Saturday Afternoon, Panel 2:
“Magic, Superstition and the Devil” – Grey Armstrong
It’s hard to understand blues or black culture without understanding the cultures tie with the otherworldly. There is real meaning behind the story of Robert Johnson, songs like voodoo woman and born under a bad sign. Since blues takes a lot from gospel, there is still an element of acknowledging/giving yourself over to a higher power. In this case, it’s not God, but rather instruments of the devil. Not only can some of these beliefs be traced back to African roots but are been still seen today. These beliefs are woven in the fabric of black life and shape our world and music. The blues community needs to understand blues many faceted relationship to gospel and the church to really get a deeper understanding of the blues, its stories and people. It’s important for people to understand that there is a deep element of feeling behind blues and without that it’s just an imitation. It’s not enough to just go through the motions, but to BE moved, and be vulnerable in the face of great hardship.
“Black & Tan Fantasy”- Dr. Christi Jay Wells
A half-century before Michael Jackson’s “Thriller,” early short sound films (“soundies”) often featured a similar format: a short film with a plot driven by the expanded performance of a hit song. BluesGeek will feature a 1929 film critical to jazz & blues history: “Black & Tan Fantasy” featuring Duke Ellington. It was directed by Dudley Murphy and features a number of important black musicians and dancers of the late 1920s.
Dr. Christi Jay Wells, an internationally recognized expert in black music and dance culture of the 1920s and 1930s, will screen this film for us and provide in-depth historical information about “Black & Tan Fantasy” and the diverse 19th and early 20th century sacred and secular black musical traditions it emerges from. We will also learn about how to understand the film as an expression of and commentary upon black urban life at the height of the Harlem Renaissance.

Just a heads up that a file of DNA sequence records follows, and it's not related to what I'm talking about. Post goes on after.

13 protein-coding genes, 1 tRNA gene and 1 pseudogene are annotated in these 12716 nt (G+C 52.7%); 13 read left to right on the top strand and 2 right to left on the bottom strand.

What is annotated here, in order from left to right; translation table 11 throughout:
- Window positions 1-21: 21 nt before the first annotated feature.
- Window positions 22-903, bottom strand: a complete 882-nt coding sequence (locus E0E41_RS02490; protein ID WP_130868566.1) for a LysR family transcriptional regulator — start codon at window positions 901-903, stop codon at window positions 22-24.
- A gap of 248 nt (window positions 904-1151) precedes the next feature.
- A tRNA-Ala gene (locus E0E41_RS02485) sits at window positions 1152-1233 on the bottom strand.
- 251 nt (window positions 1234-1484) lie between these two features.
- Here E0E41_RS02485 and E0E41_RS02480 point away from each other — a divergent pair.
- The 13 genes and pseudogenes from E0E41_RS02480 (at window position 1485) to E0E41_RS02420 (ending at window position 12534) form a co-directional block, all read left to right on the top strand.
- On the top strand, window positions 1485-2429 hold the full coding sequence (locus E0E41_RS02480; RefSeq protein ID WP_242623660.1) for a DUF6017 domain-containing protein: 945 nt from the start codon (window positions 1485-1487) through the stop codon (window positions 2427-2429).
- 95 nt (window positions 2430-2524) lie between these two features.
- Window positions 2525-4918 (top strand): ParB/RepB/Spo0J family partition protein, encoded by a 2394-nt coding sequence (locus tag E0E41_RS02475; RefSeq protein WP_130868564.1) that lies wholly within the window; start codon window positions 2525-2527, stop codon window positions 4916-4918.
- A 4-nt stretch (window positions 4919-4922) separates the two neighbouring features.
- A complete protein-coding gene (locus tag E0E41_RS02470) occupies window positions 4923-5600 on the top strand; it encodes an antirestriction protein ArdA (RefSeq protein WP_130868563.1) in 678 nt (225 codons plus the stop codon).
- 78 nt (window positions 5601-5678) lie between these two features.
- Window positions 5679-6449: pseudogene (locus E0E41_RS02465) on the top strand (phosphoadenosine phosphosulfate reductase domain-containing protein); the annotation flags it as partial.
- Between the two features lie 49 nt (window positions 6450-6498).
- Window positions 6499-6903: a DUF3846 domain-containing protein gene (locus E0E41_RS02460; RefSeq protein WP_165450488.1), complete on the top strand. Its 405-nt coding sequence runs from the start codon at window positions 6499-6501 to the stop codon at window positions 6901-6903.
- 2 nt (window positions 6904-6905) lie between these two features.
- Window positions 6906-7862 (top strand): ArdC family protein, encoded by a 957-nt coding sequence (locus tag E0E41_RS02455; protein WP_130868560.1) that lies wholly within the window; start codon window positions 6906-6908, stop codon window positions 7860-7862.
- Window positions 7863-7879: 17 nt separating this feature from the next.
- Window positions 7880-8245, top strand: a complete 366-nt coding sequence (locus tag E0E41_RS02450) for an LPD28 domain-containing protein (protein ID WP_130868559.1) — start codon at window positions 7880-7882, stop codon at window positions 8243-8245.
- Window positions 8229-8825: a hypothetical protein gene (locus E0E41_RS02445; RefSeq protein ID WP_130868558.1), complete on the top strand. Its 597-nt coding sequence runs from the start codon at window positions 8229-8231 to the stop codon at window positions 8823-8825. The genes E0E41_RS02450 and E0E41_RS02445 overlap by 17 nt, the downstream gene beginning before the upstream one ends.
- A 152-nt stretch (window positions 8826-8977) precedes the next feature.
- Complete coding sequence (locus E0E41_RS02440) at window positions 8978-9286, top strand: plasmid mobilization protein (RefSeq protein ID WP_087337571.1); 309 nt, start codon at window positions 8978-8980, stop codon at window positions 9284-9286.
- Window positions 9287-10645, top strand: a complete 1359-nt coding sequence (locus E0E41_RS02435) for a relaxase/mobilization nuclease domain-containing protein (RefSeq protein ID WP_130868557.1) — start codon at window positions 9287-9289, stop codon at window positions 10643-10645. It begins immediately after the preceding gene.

Blues is Sexy? – Grey Armstrong
Blues Culture and Event Goals – Heather Adkins
2019 Call for Panels
We are so excited to offer a wider range of panels at BluesGeek 2019, but we need your help! Panels are not only a mechanism for discussion, but they are a great place for dancers who have been doing research to shine.
If you are interested in submitting an idea for a panel, please read through the requirements below. DEADLINE APRIL 15
Photo by Brad Nathanson
Types of panels
We are accepting proposals for two kinds of panels:
Exploratory Panel (1 hour):
Discussion of lyrical content and stories that comprise the Blues.
Midnight Moment (15 minutes):
Think of it like a Ted Talk – a brief but well-researched discussion on blues culture.
Photo by Brad Nathanson
Please submit the following information to [firstname.lastname@example.org] with the subject line “Panel Application”:
Your name, contact information, and home dance scene.
Which type of panel you are applying for (see Types of Panels section of this page).
Title of Panel
Summary of the panel and why the content would benefit the Blues community (250-500 words).
List of supplies needed (e.g.projector and screen; sound equipment; etc.)
If your proposal does not meet the above criteria, it will not be considered.
Photo by Brad Nathanson
What you get out of it
If we accept your proposal:
The chance to have meaningful discussion with your dance community.
Panelists are required to pay full tuition to the event; however, if your panel is chosen you will be offered the following reimbursement:
$75.00 USD for a 1 hour panel
$40.00 USD for a 15 minute panel